Tuesday, May 13, 2008

"Baby" Week, Part 1

I conceived this blog as a place to bring attention to the oddest and least-selling 45s you might ever hear. Last week, the Bob Keefe songs fit that mission perfectly. I have decided at times to feature very successful singles and artists, though, when the song or the singer played a large part in the musical milieu of my 45-spinning years.

I’m going back to some pretty big hits this week and next. I have a personal connection to each song, but I have also managed to get authoritative back stories for all four tunes, so I’ll share some of that. Parts of the stories deserve to be developed in a larger forum, and I’ll let you know when said forum comes into being.

This story starts for me with a song, but it starts for the singer with a dream and the determination to follow through on his goals. In early 1968, a fifteen-year-old boy caught a train from Montreal to Manhattan with the intention of meeting his songwriting hero. He made his way to 1650 Broadway, and with some persistence he managed to meet his icon.

The boy was Androwis Jovakim. The songwriter was Joel Adelberg. What followed their meeting was the fruitful songwriting/production collaboration that led to a successful solo career for Andy Kim and an RIAA Record of the Year in 1969 for Jeff Barry and Andy Kim.

By the time Andy Kim came into my world, he and Jeff had been working together for a year, and Andy had two Top 40 hits under his belt. His third Top 40 hit and first Top Ten smash was “Baby, I Love You” (Steed 716). The Ronettes’ #2 version was just six years old when he took the song to #9 in the fall of 1969. The decision to have Andy record the song, and the recording process itself, make for interesting reading.

At the time, Jeff Barry’s label, Steed Records, was a busy but not yet hit-laden enterprise. Jeff and Andy had already reached the Top 40 for Don Kirshner with their first Archies hit. Andy was in Jeff’s office, and Jeff stepped out for a moment.

Andy came across the sheet music for “Baby, I Love You,” which was a still-warm girl-group classic. Andy had never heard the song, and he started strumming his guitar to the chords on the sheet. Jeff came back and said, “That’s not how it goes.”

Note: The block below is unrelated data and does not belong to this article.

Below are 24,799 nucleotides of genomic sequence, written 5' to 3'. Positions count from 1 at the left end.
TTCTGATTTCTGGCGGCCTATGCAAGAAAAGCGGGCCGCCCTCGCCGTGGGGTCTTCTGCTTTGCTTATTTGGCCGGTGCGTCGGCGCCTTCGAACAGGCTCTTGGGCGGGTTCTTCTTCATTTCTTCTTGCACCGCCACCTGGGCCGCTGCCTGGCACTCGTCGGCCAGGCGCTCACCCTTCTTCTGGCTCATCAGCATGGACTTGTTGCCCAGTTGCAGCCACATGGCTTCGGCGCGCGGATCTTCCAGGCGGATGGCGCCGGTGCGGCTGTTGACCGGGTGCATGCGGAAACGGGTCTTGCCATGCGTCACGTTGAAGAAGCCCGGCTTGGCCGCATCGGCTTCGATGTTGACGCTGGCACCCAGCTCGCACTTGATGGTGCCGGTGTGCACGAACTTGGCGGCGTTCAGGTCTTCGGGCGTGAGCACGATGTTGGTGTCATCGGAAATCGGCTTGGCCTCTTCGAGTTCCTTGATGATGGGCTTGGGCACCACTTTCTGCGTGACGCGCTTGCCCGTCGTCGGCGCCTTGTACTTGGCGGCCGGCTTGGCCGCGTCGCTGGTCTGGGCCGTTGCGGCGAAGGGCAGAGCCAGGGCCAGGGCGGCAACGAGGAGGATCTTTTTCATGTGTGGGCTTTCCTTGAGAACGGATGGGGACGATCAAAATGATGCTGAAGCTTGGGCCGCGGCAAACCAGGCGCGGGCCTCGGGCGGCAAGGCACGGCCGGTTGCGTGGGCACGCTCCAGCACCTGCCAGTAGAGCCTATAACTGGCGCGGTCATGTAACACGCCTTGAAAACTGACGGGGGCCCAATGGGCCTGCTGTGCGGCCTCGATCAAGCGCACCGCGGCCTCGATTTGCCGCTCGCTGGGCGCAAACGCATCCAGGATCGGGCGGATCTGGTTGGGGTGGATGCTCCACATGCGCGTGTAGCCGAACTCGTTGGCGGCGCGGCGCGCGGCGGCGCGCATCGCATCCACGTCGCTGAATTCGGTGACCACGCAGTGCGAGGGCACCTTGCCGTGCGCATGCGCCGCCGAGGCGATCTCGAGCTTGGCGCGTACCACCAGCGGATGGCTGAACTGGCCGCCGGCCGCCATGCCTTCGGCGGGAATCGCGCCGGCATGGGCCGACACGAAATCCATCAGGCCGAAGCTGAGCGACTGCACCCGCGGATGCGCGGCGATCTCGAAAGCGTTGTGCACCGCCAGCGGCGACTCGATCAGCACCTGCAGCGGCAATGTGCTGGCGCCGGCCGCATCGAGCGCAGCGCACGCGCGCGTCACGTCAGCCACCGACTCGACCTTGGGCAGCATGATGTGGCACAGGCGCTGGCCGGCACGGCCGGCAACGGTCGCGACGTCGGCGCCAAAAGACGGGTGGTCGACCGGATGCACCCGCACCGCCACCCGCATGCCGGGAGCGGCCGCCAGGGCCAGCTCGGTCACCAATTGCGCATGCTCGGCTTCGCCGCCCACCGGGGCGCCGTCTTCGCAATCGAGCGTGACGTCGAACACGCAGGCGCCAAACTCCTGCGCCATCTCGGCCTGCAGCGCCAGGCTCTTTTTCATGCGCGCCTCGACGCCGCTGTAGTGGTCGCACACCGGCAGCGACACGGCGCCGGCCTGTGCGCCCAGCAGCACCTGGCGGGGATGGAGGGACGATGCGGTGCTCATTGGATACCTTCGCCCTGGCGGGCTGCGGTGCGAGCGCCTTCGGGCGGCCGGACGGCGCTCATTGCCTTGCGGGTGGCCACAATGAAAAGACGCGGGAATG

Jeff says that the idea of “cross-dressing” songs intrigues him, and Andy’s approach to “Baby, I Love You” merited consideration. Soon, they found themselves in the studio. They had assembled the usual group for the recording, but, perhaps because everyone knew the Phil Spector production of the song, it wasn’t coming out as Jeff and Andy heard it in their heads.

So they sent everyone home.

With nothing on tape, Jeff and Andy set to work. Jeff isn’t a drummer, so when he laid the drum tracks, it really was “tracks”: he played each drum individually. He played the bass drum by hand, crashed each cymbal on a separate track, everything. Andy played the guitars; Jeff played the keyboards. Once the backing track was in place, the singers could follow the plan. Among them was Ellie Greenwich, Jeff’s frequent songwriting partner and ex-wife. “Baby, I Love You” was one of their collaborations, with additional input from Phil Spector.

Spector collaborated with engineer Larry Levine to create the Wall of Sound that made Spector an icon. I learned a few minutes ago that Levine died on his 80th birthday, May 8. The Ronettes’ version of “Baby, I Love You” was selected for the U.S. Library of Congress National Recording Registry in 2006, which is about as high an honor as a recording can receive. Even so, a number of people call Andy Kim’s version of this song the definitive recording. I am reporting, not opining, but I have to admit a great fondness for Andy’s take on the song, thanks to my life circumstances in 1969.